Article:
The claim that Protestantism begets political revolution has been developed a number of ways: perhaps Protestantism, particularly in the American Revolution, secularized and thus paradoxically sacralized the state; perhaps Protestantism subjected the Church to the state, forfeiting the Church’s independence; perhaps Protestantism fused Church and state by idealizing a Christian commonwealth; and so on. The particulars are of little importance. But one line runs through all of these accounts: the association of Protestantism with revolution, with the severing of religious and metaphysical bonds that united diverse European nations, bound individuals to the religion of their community, joined past and present, connected heaven and earth.
But what if these accounts fundamentally misunderstand not only the Reformation, but the character of modernity itself? Joseph A. Josephson-Storm has contested the very notion of a coherent “modernity” or “disenchantment.” According to Josephson-Storm, modernity does not describe an event or era. Modernity is a dual sign. First, as evidenced by historians’ inability to settle on a relative dating for the modern period, it does not describe a set of intellectual tendencies or material developments but merely signifies rupture with the past. Modernity is not-pre-modernity. Second, it is a spatial signifier: “to call a culture modern is to ally it with newness and to consign its opposite to colonization or the scrap heap of history.” In short, modernity is not a descriptor but a sign in service of a project—the project of realizing modernity.
Josephson-Storm argues that, not only is modernity a suspect category, but it has not even “experienced disenchantment [or] a loss of myth.” Although secularism is often presented as a kind of Protestantism, and Protestantism is construed as anti-magic, magic was never eclipsed. To see this, we need only to ask what “magic” means. As Josephson-Storm argues, the categories “religion” and “science” were constructed as opponents, and this opposition generated a third category—superstition (negatively construed) or magic (positively construed). Protestantism, as a modernizing phenomenon, becomes the mechanism of science’s triumph over religion and superstition.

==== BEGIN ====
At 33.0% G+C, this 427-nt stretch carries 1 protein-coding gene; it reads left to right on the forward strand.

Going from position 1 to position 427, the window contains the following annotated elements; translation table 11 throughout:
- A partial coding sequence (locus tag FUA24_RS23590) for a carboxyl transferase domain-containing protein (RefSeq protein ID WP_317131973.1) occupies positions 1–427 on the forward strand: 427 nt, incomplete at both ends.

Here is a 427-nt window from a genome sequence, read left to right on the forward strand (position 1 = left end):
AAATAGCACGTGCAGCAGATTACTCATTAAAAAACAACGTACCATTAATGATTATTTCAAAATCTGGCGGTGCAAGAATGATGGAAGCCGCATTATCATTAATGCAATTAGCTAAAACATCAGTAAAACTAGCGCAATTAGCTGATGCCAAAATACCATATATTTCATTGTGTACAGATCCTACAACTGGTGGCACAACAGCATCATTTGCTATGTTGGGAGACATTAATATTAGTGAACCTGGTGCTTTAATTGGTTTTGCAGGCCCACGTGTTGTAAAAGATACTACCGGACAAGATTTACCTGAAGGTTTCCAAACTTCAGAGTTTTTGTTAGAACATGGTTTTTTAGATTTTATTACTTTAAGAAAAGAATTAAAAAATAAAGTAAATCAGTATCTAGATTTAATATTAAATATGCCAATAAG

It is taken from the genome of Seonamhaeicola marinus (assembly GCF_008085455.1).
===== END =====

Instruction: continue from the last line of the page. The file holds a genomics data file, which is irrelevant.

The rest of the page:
The simple problem with this picture is that magic was never defeated: neither science nor religion managed to vanquish it, even as scholars theorized that Protestantism generated the science that killed it. The very theorists of disenchantment were in many cases enamored with the occult—patronizing mediums, hearing spirits, doing magic—and substantial majorities of people today continue to be so enamored.
In light of this, we must ask: if it is the case that accounts of Protestantism’s relationship to modernity are fundamentally wrongheaded, how should we understand Protestantism? Put another way: if Protestantism’s cultural and social import must be described in terms that do not simply attribute to it whatever our society has become, in what terms should we seek to understand it? Can we move beyond narratives of Protestant disjuncture and Church-state dysfunction, investigating Protestantism’s political, cultural, and social vision on its own terms?
The burden of The Davenant Institute’s new book, A Protestant Christendom? The World the Reformation Made, is to illuminate this vision, and always with an eye toward applying it to our own day. The book is divided into three main parts: Church and state, politics and culture, and economics and justice. Together, the authors in each section have written essays giving an overview of the classical Protestant position as well as drawing out contemporary implications of that position. We begin at the Reformation, but we do not end there.
What becomes immediately apparent in the first section of the book, concerning Church and state, is this: classical Protestantism rejects the secular nation. As Calvin observed, not even pagans denied their civic obligations to the gods, and almost all Protestant confessions assert, in the words of the Westminster Confession of Faith, the principle that the magistrate “hath authority, and it is his duty, to take order, that unity and peace be preserved in the Church…that all blasphemies and heresies be suppressed; all corruptions and abuses in worship and discipline prevented or reformed.”
The Reformers did not reject the claim that society should be ordered to God, and, like their “superstitious” or “magical” Roman Catholic counterparts, they believed that this ordering was of the utmost importance. Crucially, however, Protestants did not claim that this ordering entails the subordination of earthly magistrates to the Church militant. Luther and his heirs foregrounded the fact that the Church is of the world. Word and sacrament are spiritual realities; the church’s exercise of jurisdiction is not. Thus, when the Church passes judgment on temporal affairs, she acts as just one more temporal power.
What follows from this? If the Church’s action in the world is worldly, then the demand that magistrates submit their judgment to her is an attempted usurpation of the authority given them by God. Thus, in Luther’s conception of the three estates, each estate—the civil magistrate, the Church, and the family—possesses its own integrity and independence because each is created by God for human flourishing. The Reformers’ chief political aim was not secularizing the nation but rather thwarting the papacy’s attempt to usurp the magistrate’s authority and become a pseudo-spiritual, imperial superpower. In short, Protestants sought to re-establish the Constantinian ecclesial order.